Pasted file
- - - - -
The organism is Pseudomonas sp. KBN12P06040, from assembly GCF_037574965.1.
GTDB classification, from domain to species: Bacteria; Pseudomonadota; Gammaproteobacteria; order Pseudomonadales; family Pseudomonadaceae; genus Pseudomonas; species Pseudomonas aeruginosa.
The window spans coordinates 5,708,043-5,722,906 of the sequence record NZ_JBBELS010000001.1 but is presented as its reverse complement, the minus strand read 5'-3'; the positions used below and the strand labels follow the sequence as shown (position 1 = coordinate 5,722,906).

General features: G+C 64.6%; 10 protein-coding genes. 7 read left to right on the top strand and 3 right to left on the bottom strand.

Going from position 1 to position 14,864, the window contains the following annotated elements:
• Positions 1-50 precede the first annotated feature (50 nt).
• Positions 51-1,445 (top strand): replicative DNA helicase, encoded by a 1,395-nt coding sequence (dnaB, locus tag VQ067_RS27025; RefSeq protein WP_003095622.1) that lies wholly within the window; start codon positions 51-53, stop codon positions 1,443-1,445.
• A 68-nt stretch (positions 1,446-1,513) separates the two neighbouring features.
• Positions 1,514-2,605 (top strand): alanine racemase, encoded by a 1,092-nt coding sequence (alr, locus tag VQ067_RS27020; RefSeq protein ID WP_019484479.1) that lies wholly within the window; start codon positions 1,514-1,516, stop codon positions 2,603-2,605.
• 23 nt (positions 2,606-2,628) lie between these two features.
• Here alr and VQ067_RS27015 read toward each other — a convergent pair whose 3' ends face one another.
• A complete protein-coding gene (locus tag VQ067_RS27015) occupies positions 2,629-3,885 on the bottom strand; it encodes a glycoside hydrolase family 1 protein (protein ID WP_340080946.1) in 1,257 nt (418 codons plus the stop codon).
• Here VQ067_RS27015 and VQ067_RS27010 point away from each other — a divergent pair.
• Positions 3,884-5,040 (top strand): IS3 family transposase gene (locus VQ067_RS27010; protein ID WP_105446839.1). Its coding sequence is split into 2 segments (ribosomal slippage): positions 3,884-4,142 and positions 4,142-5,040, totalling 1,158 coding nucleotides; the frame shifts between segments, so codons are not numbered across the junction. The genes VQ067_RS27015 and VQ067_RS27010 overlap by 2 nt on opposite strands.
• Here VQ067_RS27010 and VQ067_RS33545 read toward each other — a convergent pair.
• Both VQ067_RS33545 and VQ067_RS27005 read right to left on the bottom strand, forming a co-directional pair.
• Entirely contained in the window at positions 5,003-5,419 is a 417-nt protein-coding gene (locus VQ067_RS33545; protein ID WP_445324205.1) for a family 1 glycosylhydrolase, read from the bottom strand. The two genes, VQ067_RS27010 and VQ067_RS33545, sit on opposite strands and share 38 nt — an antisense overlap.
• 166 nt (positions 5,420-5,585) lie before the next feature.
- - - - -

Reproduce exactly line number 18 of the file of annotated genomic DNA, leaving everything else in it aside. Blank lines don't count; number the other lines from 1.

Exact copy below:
• 166 nt (positions 5,420-5,585) lie before the next feature.